The BOP's "SENTRY System Security Plan," dated February 25, 2000, requires restricting access to SENTRY through the use of software and hardware profiles. The BOP access controls are intended to implement two lines of defense - one at the application level, the other at the workstation level. The use of a user identification/password requires validation and authentication at the application level. At the workstation level, workstations are configured to identify their location and authorization functional capabilities to SENTRY's system platform. Additionally, each workstation is required to be configured in a manner that limits access to SENTRY according to users' identification and profiles. These limitations are required to restrict access to menus, fields, and records within SENTRY. According to the BOP's Information Technology Investment Report, dated March 31, 1998, some transactions also require SENTRY users to utilize special access codes in addition to their user identification/password.
Our review of SENTRY's access controls disclosed that the combination of authorization profiles and terminal access authority did not function as required. Users with limited access profiles were able to process transactions above their level of access when logged onto terminals designated for users with higher authorization. This control weakness was identified when a user was requested to demonstrate the BOP's access controls in place. The user logged onto his assigned workstation and was unable to access inmates' restricted medical records. However, when the same user logged onto a different workstation assigned to another user with higher authorization, the user was granted access to sensitive medical records without proper authorization.
Additionally, our audit disclosed that the BOP does not have documentation defining who should have access to sensitive medical records. At the time of our audit, we found that a Community Corrections Trainee was permitted to view an inmate's sensitive medical history records within SENTRY. Duties that are not appropriately segregated significantly increase the risk of releasing private information.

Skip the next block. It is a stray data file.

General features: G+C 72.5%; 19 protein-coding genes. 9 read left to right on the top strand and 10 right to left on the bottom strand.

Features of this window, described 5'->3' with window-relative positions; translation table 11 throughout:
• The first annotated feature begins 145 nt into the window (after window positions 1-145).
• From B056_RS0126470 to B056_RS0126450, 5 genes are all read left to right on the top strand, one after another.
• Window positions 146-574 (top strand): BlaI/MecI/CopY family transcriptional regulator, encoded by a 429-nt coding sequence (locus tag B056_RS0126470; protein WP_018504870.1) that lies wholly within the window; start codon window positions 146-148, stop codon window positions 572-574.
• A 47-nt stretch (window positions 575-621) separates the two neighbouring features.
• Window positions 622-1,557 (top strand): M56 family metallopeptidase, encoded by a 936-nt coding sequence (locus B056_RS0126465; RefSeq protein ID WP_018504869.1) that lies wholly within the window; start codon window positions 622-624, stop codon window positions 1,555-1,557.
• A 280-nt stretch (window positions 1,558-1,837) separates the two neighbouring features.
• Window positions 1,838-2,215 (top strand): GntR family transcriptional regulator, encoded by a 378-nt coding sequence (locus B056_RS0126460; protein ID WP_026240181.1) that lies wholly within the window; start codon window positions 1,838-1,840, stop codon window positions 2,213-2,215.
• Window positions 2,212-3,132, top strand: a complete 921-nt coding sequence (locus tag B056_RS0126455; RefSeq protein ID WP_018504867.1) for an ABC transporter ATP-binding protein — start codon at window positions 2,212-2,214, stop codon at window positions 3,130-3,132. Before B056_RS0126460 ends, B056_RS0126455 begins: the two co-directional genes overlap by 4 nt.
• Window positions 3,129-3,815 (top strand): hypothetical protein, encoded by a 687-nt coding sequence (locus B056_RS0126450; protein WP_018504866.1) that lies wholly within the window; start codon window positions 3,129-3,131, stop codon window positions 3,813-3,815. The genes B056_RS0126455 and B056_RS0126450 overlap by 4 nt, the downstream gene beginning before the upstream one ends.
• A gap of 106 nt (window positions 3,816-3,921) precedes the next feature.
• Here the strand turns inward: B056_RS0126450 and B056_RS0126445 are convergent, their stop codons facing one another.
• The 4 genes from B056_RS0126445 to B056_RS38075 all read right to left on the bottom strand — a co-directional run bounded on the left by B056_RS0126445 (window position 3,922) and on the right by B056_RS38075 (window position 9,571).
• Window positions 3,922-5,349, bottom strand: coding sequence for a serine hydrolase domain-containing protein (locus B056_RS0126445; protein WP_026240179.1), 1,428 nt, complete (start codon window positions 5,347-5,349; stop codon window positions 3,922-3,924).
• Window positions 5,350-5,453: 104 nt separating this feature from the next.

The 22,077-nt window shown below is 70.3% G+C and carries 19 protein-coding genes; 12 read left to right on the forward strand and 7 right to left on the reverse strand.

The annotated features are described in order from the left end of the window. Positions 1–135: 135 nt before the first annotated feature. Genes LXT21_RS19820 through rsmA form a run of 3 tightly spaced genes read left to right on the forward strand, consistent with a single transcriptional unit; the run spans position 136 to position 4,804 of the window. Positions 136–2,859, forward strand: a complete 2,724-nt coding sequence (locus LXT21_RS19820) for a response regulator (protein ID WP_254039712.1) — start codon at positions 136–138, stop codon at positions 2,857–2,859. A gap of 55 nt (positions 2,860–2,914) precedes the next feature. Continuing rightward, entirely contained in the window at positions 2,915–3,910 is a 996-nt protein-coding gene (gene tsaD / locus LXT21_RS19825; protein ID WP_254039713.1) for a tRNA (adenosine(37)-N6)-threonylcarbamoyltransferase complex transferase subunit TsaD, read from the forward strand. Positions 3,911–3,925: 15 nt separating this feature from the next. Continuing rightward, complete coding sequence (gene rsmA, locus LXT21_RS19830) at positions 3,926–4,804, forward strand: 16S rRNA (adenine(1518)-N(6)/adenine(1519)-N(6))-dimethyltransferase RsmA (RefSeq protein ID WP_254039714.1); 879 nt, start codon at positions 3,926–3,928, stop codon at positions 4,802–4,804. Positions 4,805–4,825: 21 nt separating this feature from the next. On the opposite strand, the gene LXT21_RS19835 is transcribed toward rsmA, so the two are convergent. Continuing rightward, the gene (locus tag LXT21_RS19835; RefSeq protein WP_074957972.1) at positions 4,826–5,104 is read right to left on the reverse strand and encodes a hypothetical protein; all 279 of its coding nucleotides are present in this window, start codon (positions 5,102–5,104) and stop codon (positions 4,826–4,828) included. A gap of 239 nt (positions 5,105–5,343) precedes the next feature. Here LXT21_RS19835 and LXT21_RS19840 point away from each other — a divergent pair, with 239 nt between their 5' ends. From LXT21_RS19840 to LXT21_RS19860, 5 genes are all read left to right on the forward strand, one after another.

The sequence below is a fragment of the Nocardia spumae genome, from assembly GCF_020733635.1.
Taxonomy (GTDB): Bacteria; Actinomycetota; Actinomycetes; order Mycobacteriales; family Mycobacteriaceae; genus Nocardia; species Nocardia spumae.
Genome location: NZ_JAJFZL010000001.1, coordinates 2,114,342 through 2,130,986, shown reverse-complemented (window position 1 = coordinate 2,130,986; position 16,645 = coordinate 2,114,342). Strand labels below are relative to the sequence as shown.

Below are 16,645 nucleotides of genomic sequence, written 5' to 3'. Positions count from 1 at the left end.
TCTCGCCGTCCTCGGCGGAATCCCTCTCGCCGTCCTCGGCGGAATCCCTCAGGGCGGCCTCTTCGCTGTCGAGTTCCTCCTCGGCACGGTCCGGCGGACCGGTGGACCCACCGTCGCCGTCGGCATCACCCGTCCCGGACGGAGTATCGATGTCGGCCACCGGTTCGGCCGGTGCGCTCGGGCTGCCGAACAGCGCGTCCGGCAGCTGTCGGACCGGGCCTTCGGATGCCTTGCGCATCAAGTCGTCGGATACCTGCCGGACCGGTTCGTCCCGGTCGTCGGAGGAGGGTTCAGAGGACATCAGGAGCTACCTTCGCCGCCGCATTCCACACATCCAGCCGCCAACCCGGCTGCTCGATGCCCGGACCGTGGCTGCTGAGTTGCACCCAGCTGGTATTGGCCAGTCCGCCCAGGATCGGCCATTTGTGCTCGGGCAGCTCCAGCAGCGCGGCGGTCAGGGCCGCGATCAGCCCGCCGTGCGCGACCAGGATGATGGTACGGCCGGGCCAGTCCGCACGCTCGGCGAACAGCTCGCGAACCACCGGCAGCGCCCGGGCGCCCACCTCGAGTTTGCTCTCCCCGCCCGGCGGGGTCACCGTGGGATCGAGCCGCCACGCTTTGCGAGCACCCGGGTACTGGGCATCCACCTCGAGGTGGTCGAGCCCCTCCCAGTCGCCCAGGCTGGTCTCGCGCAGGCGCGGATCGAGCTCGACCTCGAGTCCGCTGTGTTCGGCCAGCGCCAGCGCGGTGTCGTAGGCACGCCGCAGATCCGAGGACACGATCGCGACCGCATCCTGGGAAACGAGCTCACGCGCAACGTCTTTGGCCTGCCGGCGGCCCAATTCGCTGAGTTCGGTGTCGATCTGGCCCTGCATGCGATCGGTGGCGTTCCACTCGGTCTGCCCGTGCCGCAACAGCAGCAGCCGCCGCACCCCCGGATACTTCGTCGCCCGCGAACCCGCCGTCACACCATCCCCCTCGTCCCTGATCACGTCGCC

For SENTRY workstations that are configured to operate at a high level of security, access controls should be in place to prevent users with lower levels of authorization from accessing restricted data. The failure to ensure that access controls are properly implemented could cause critical mistakes such as modifications of inmates' medical records, transfer records, or release dates.
Department of Justice Order 2640.2D requires access controls to ensure system users can only access the resources necessary to accomplish their duties and no more. Additionally, OMB Circular A?130 requires agencies to implement the practice of "least privilege," whereby user access to systems is restricted to the minimum level possible.
We recommend the BOP Director ensure that BOP management:
II. Completeness Controls (Processing)
Completeness controls are designed to ensure that all authorized transactions are processed and completed prior to being entered into the computer. These controls include the use of record counts and control totals, computer sequence checking, computer matching of transaction data with data in a master or suspense file, and checking of reports for transaction data.
Our audit of the BOP's completeness controls for SENTRY found controls were in place for record counts and control totals, computer sequence checking, checking reports for transaction data, completeness of data processed in the processing cycle, and completeness of data processed for the total cycle. However, we identified weaknesses with respect to SENTRY's computer matching of transaction data.
Computer Matching of Transaction Data
The BOP's Community Corrections Management Operational Procedures, Policy Standards 1237.12 requires all systems, whether automated or manual, to quickly, accurately, and reliably provide information. Additionally, it requires that only authorized and accurate information be entered into databases. When incorrect transactions are processed, controls should be in place to ensure that these items are investigated and resolved in a timely manner.
We tested the BOP's completeness controls for SENTRY and found that the BOP's SENTRY "General Use Manual" (GUM) did not reflect current system settings. The manual provides instructions for inputting initial inmate records into SENTRY. However, when we attempted to simulate the addition of a new inmate into SENTRY (by following instructions indicated in the GUM) we noted that the manual failed to include the required step of updating an inmate identification number screen prior to initiating the addition of an inmate.